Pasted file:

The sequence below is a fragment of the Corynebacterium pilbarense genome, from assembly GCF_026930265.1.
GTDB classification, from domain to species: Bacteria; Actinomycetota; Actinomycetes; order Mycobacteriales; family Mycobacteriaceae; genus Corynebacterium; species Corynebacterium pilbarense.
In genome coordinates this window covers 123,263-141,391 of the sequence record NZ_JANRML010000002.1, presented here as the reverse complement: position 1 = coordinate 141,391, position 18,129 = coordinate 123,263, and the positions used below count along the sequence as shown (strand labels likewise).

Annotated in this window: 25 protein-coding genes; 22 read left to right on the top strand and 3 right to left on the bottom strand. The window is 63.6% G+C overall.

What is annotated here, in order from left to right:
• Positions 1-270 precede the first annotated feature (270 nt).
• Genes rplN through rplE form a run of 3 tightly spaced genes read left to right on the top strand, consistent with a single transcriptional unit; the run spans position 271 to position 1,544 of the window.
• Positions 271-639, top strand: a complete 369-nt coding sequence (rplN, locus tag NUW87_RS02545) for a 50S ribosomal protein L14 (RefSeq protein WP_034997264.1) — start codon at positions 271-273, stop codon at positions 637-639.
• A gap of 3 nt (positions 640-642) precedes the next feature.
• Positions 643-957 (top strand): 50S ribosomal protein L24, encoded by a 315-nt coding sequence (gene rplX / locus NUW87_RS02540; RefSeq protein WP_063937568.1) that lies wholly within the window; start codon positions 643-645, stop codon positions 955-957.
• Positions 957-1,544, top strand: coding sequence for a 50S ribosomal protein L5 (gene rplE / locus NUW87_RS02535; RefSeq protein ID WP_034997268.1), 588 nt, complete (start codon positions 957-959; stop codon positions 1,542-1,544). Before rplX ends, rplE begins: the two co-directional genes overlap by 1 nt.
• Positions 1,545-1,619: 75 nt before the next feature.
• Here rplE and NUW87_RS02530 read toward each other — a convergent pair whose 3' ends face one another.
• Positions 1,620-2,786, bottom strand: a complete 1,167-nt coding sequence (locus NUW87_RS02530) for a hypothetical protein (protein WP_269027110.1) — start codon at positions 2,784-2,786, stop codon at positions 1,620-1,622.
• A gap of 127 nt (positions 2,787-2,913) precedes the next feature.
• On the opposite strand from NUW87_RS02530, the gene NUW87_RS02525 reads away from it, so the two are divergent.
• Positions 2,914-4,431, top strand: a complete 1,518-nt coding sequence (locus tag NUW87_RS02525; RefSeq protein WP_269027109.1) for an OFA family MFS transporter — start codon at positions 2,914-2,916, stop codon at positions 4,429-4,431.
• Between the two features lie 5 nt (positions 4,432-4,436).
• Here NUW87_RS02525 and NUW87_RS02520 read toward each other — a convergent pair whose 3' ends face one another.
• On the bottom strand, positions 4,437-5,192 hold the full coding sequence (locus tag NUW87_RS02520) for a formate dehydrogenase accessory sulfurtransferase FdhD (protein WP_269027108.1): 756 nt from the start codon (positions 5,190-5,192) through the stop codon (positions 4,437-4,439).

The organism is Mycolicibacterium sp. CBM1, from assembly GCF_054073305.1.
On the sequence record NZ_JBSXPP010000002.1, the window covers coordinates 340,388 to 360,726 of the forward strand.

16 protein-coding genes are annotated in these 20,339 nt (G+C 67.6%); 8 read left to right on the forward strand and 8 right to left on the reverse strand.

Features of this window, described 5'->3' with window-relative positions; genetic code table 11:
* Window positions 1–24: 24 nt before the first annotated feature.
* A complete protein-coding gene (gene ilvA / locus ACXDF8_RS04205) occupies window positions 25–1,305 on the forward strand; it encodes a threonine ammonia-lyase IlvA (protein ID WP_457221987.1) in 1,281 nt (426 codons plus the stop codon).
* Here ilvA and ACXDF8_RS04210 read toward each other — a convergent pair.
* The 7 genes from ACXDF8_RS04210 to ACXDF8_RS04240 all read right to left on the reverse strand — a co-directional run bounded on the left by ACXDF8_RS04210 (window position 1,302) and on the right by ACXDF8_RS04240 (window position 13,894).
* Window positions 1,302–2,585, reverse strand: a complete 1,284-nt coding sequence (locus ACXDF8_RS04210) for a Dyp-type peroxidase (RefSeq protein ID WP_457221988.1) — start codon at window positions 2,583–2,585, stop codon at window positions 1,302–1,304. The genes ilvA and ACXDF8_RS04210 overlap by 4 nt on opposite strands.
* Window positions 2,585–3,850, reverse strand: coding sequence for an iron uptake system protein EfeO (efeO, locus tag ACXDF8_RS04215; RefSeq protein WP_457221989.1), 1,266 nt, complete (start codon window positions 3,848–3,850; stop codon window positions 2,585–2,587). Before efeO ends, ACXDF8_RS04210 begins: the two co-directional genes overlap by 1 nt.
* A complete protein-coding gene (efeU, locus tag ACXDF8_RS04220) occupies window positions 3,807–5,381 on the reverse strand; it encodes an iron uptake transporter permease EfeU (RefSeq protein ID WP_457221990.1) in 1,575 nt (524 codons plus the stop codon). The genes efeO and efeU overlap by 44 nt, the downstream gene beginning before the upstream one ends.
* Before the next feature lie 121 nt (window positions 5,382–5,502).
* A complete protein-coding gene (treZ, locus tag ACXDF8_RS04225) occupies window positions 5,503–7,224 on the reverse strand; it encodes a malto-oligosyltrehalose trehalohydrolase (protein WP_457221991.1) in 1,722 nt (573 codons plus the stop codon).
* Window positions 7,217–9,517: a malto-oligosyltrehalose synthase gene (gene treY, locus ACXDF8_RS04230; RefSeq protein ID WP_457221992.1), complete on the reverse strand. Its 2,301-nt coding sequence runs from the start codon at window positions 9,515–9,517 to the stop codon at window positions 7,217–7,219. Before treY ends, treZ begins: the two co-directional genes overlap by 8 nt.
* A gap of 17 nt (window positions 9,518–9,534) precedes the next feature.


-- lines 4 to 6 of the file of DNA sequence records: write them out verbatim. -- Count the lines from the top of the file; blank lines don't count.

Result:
Annotated in this window: 25 protein-coding genes; 22 read left to right on the top strand and 3 right to left on the bottom strand. The window is 63.6% G+C overall.

What is annotated here, in order from left to right:
• Positions 1-270 precede the first annotated feature (270 nt).